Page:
Because the CRC believes that all human beings are imagebearers of God, it affirms the unique value of all human life. Mindful of the sixth commandment—"You shall not murder" (Ex. 20:13)—the church condemns the wanton or arbitrary destruction of any human being at any stage of its development from the point of conception to the point of death. The church affirms that an induced abortion is an allowable option only when the life of the mother-to-be is genuinely threatened by the continuation of the pregnancy.
The church calls believers to show Christian compassion and to offer support to those experiencing unwanted pregnancies as well as to those who have undergone abortions. Further, it calls believers to speak out against the atrocity of abortion, to promote action and legislation that reflect the teaching of Scripture regarding the sanctity of human life, and to reject all violence against those who perpetrate abortion.
See also Life Issues.
The Christian Reformed Church took its official stand on abortion in 1972 in response to overtures and a study committee appointed in 1971. Its synod has dealt with the issue of abortion several times since then. It endorsed the Human Life Amendment in 1976 and urged the churches to do all in their power to protect and promote the sanctity of human life. Synod defeated an overture to designate an annual Sanctity of Human Life Sunday because it was hesitant to add to the number of special Sundays. However, in 1981 and in 1995 it did encourage the churches to give continued attention to this important issue and to use the anniversary date of the United States Supreme Court decision on abortion in the most effective way possible.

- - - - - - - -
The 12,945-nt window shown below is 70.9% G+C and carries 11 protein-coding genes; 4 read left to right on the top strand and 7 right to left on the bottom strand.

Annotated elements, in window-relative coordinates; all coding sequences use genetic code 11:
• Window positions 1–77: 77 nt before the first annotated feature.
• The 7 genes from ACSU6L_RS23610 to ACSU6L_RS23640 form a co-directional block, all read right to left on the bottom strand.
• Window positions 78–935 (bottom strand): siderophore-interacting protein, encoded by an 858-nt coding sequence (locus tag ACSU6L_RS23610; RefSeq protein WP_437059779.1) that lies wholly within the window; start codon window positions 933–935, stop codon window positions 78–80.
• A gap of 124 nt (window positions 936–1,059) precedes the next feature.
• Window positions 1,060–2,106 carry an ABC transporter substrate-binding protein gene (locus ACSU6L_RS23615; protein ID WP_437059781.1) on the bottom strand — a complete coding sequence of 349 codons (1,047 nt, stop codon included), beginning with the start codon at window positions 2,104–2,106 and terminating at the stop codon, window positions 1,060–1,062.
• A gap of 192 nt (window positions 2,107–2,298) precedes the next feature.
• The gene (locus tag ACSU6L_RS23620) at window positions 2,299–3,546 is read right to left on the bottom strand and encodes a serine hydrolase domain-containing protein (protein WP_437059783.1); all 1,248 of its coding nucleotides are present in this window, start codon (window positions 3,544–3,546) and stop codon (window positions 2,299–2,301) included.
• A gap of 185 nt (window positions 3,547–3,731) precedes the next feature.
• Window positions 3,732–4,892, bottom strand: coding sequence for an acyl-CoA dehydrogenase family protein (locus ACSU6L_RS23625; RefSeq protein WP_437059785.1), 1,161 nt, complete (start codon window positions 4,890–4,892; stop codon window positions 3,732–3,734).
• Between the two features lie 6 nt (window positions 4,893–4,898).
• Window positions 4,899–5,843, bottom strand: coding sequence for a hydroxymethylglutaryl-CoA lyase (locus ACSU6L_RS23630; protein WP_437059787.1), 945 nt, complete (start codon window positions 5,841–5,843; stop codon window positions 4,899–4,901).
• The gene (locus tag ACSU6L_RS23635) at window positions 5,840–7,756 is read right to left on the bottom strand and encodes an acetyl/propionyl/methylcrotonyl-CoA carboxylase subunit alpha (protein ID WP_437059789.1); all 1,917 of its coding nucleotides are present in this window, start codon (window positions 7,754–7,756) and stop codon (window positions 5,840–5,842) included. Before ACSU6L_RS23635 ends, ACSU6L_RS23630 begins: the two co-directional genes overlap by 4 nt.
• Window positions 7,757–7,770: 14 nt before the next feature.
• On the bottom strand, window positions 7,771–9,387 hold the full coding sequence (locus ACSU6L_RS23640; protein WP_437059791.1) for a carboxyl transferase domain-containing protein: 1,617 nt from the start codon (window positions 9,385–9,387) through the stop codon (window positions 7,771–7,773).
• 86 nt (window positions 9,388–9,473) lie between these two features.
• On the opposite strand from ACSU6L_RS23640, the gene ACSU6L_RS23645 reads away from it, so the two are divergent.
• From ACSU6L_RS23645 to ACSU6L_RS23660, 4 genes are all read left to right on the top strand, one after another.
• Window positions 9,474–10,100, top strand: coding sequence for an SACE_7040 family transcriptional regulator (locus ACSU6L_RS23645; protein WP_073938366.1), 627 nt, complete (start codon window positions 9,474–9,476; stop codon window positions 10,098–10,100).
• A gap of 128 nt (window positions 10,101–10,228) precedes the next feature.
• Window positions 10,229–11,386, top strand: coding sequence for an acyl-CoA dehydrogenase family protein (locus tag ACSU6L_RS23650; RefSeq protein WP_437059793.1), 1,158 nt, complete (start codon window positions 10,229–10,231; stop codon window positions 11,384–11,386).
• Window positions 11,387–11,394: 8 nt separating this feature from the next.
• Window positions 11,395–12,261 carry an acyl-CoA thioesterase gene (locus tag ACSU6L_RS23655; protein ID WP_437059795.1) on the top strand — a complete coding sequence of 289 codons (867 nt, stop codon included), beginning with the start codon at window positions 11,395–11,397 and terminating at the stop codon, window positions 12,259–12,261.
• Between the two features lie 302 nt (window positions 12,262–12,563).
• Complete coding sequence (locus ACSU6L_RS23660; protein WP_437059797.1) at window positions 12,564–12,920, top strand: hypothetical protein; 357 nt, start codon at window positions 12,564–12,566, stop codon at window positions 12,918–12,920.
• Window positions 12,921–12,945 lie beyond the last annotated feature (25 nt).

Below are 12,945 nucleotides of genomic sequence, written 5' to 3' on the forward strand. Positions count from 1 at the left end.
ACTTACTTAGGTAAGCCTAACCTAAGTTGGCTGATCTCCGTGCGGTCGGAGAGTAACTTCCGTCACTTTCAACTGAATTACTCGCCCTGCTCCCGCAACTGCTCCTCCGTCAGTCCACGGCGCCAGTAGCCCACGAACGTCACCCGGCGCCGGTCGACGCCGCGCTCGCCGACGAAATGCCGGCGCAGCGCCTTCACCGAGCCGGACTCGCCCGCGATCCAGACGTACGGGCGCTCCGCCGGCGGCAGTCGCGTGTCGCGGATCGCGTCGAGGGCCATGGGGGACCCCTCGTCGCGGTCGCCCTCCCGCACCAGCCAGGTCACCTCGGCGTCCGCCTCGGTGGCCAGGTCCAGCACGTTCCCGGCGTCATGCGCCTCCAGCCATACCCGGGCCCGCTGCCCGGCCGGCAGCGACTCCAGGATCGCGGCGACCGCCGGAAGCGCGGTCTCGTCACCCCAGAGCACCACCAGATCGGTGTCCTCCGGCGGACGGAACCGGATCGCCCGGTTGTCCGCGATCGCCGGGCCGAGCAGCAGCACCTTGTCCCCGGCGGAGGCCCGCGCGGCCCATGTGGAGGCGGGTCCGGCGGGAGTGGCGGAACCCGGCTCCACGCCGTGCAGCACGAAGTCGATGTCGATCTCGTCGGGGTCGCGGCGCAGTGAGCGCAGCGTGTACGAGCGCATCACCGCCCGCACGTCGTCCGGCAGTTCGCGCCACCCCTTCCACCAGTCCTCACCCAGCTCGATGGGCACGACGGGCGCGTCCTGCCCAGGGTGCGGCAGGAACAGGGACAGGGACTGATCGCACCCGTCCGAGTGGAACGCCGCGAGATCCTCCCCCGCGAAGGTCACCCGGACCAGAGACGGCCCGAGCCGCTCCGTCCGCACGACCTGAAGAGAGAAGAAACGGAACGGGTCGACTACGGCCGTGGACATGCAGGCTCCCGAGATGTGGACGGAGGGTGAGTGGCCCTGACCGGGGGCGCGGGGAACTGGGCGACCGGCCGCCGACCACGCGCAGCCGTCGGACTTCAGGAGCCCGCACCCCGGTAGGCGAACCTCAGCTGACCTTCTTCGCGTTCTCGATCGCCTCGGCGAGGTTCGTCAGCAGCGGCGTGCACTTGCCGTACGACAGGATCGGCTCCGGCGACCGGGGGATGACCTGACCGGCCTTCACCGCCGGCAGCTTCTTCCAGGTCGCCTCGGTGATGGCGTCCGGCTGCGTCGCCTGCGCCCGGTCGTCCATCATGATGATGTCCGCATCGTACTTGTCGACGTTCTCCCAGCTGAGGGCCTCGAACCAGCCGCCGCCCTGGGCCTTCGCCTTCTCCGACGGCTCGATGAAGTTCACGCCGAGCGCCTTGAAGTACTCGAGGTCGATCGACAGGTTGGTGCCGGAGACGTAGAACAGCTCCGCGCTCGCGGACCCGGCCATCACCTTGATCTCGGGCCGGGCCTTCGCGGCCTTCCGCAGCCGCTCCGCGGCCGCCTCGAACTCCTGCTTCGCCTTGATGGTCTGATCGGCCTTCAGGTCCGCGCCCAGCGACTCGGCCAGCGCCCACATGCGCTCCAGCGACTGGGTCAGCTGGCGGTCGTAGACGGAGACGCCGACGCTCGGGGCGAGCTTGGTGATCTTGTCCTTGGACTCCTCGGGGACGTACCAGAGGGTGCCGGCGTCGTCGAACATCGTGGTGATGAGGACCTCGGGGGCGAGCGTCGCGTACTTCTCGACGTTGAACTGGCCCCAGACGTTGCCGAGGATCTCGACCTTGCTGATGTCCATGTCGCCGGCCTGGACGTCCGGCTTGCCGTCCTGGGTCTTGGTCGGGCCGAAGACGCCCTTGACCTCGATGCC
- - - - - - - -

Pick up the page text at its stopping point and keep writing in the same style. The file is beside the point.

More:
In 1996, in response to concern about a Calvin College professor whose position on abortion did not agree with the official position of the CRC, synod noted that synodical decisions do not preclude faculty discussion, debate, or disagreement with the substance of the position taken. Synod reaffirmed its position on abortion in 1997 and condemned the practice of partial-birth abortion. Synod 1998 urged the churches to continue to oppose the atrocity of abortion, to minister to those who do not choose abortion as well as to those who suffer from its aftermath, and to reject all violence against those who perpetrate abortion. Synod 1999 considered an overture to study abortion and pregnancy-related issues along with an overture regarding ethical and theological issues in bioscience, and in response synod appointed a study committee "to examine the biblical/theological/ethical issues raised by the increasing capabilities and recent discoveries in bioscience and genetic engineering" (Acts of Synod 1999, p. 578). Synod 2010 received an overture regarding advocacy of the denominational position opposing abortion and adopted a recommendation "to instruct the Office of Social Justice and Hunger Action (OSJ) to boldly advocate for the church’s position against abortion, and to help equip churches to promote the sanctity of human life" (Acts of Synod 2010, p. 883).